Depending on your budget, it might break the bank in classic Alienware style, but Dell’s 25-inch gaming monitor won’t let your screen tear. Whether you’re siding with Team Red or Team Green for your graphics needs, there’s a configuration designed with specifically you in mind. Taking away some of the heavy lifting away from the GPU that would otherwise be spent on VSync, the Alienware 25’s 120Hz refresh rate might actually be viable. So, as long as your graphics card can handle it, you can expect to reach 120 frames per second. The 1ms response time is just gravy.
Read the full review: Alienware 25
8. BenQ Zowie XL2540
A monitor tailored to the needs of professional gamers
Screen size: 24-inch | Aspect ratio: 16:9 | Resolution: 1,920 x 1,080 | Brightness: 400 cd/m2 | Response time: 1ms | Viewing angle: 170/160 | Contrast ratio: 1000:1 | Color support: NTSC 72% | Weight: 7.5kg
You might not believe it at first glance, but the BenQ Zowie XL2540 is every bit the gaming monitor that the Asus Predator X34 is. And though it may not seem it from the outside looking in, it does its job remarkably well too, sacrificing dazzling lighting effects for a zippy 240Hz refresh rate and nigh-instantaneous 1ms response time. There’s no G-Sync or FreeSync, as this monitor assumes you already have a rig that’s plenty capable of eliminating screen tears on its own. Instead, this monitor keeps it simple by supplying you with lots of visual presets, an “S Switch” control pod for managing those presets and even a pair of adjustable light screens.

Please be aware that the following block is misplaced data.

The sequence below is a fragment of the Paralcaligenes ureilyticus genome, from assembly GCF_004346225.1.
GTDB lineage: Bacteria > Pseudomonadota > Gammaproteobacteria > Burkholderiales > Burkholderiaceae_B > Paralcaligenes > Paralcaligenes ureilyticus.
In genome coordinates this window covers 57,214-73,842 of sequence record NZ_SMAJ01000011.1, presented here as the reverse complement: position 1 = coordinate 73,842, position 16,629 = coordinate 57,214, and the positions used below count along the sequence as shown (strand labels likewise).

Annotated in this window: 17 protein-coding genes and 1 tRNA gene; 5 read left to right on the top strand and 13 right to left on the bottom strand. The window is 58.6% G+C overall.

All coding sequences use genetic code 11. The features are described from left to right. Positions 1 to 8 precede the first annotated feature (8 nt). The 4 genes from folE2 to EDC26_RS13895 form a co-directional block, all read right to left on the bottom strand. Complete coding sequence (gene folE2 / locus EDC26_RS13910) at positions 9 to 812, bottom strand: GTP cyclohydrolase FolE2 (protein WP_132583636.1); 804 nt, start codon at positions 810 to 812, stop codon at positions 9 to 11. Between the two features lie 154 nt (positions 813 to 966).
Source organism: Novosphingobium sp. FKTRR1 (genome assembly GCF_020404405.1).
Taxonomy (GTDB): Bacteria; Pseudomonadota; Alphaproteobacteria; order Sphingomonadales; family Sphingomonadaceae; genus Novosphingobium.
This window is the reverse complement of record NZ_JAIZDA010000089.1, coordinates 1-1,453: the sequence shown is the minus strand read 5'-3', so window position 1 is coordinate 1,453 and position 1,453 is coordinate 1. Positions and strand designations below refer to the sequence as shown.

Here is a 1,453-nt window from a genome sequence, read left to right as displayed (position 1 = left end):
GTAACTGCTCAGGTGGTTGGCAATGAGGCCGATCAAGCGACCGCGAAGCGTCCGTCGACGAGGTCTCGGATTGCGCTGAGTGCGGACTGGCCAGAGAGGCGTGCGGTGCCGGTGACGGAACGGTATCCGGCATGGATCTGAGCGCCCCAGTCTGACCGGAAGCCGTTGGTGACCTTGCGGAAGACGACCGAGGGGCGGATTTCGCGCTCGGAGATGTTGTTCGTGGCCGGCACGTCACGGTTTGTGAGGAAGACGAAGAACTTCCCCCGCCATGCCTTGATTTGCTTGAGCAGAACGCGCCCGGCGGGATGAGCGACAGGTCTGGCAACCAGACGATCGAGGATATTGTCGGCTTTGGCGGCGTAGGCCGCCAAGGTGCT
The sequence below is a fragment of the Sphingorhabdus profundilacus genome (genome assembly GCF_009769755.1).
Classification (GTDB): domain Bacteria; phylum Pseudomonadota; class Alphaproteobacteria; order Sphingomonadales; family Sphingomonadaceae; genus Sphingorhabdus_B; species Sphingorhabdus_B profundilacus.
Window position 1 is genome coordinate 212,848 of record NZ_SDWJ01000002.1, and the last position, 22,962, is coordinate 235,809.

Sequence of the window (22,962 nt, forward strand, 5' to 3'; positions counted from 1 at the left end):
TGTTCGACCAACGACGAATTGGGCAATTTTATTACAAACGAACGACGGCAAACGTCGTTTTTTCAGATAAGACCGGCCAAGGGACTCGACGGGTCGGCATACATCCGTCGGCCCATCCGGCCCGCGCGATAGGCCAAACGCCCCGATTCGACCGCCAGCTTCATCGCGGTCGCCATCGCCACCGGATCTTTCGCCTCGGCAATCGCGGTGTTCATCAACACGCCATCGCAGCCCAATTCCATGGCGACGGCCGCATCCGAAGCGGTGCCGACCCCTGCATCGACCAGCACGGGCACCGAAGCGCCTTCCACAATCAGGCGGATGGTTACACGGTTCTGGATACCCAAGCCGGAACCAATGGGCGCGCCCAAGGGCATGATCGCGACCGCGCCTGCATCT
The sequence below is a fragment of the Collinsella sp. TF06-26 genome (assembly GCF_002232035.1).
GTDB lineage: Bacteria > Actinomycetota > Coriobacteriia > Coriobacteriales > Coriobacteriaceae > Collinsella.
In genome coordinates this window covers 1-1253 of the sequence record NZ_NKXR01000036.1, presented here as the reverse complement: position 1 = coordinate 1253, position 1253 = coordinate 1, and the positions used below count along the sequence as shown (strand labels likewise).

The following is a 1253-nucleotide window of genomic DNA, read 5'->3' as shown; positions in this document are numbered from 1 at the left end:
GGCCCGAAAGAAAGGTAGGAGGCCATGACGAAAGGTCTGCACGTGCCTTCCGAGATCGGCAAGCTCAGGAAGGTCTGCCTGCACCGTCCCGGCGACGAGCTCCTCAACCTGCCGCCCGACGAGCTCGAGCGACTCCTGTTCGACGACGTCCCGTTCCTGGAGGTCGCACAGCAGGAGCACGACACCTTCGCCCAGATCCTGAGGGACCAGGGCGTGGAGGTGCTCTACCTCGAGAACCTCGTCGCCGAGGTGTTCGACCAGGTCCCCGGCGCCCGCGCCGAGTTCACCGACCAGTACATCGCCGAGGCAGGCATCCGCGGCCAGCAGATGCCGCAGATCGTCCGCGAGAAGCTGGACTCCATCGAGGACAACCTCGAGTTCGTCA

9. LG 34UC79G-B
A reasonable entryway to ultra wide and FreeSync
Screen size: 34-inch | Aspect ratio: 21:9 | Resolution: 2,560 x 1,080 | Brightness: 250 cd/m2 | Response time: 10.3ms | Viewing angle: 178/178 | Contrast ratio: 1000:1 | Color support: sRGB 92.1% | Weight: 8.6kg
If you’re running games using AMD- or Intel-based graphics and want to get into ultra wide displays without spending a fortune, this is the monitor to look out for. At 34 inches diagonally, the LG 34UC79G-B is equipped with AMD FreeSync for screen tear elimination and a 21:9 aspect ratio best suited for games and cinema. Despite the resolution being lower than a lot of other widescreen displays on the market, there’s no denying that the LG 34UC79G-B pulls off a crisp image nonetheless – and with stunning color accuracy at that. Plus, you can change the height, which is more than can be said for even some of the pricier 4K monitors available today.
Read the full review: LG 34UC79G-B
10. HP Omen X 35
Screen size: 35-inches | Aspect ratio: 21:9 | Resolution: 3,440 x 1,440 | Brightness: 300 cd/m2 | Response time: 4ms | Viewing angle: 178/178 | Contrast ratio: 2,500:1: | Color support: sRGB 98.7% | Weight: 26.4 pounds
If you’re planning on picking up a new Nvidia Turing graphics card on launch (we can’t blame you), you’re going to want a monitor that can take advantage of that powerful graphics card. The HP Omen X 35, then, might just be the best gaming monitor for you. Rocking a WQHD panel with 98.7% sRGB coverage, the best PC games are going to just pop on this display. And, it’s G-sync enabled, so you don’t even need to worry about screen tearing or artifacting.
Read the full review: HP Omen X 35
Gabe Carey and Bill Thomas have also contributed to this article